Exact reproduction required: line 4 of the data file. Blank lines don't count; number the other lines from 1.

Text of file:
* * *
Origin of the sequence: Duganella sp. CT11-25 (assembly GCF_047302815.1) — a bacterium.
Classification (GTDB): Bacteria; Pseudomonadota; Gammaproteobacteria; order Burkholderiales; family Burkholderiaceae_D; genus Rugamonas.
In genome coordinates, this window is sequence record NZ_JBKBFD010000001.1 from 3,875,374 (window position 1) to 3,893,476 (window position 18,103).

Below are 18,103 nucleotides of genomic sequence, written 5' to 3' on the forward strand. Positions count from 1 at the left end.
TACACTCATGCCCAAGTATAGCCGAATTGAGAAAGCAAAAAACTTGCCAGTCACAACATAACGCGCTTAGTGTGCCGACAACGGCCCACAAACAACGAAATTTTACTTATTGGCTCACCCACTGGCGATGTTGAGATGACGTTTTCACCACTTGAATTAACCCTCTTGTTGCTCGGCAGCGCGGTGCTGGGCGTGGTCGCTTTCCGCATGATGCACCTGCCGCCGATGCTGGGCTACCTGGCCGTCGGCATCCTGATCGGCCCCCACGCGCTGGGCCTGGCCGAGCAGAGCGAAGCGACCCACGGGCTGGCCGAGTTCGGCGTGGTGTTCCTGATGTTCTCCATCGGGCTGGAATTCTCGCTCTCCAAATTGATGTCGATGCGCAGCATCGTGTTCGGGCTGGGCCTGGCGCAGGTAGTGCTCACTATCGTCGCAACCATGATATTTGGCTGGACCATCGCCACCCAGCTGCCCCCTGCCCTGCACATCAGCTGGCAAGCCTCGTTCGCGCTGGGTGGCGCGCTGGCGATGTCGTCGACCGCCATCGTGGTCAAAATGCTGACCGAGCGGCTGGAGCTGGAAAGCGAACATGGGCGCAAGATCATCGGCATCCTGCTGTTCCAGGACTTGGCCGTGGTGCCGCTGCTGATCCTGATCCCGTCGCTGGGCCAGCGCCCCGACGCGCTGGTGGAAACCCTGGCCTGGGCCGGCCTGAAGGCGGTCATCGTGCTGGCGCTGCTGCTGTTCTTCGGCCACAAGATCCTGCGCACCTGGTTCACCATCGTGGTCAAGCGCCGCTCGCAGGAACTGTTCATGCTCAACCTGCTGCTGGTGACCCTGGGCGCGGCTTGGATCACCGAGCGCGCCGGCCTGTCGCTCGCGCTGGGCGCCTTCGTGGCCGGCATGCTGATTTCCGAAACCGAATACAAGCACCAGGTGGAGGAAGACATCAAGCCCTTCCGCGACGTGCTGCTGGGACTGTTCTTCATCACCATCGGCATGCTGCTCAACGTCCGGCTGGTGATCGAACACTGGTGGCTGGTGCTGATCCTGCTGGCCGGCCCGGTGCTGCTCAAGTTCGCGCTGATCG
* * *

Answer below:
Below are 18,103 nucleotides of genomic sequence, written 5' to 3' on the forward strand. Positions count from 1 at the left end.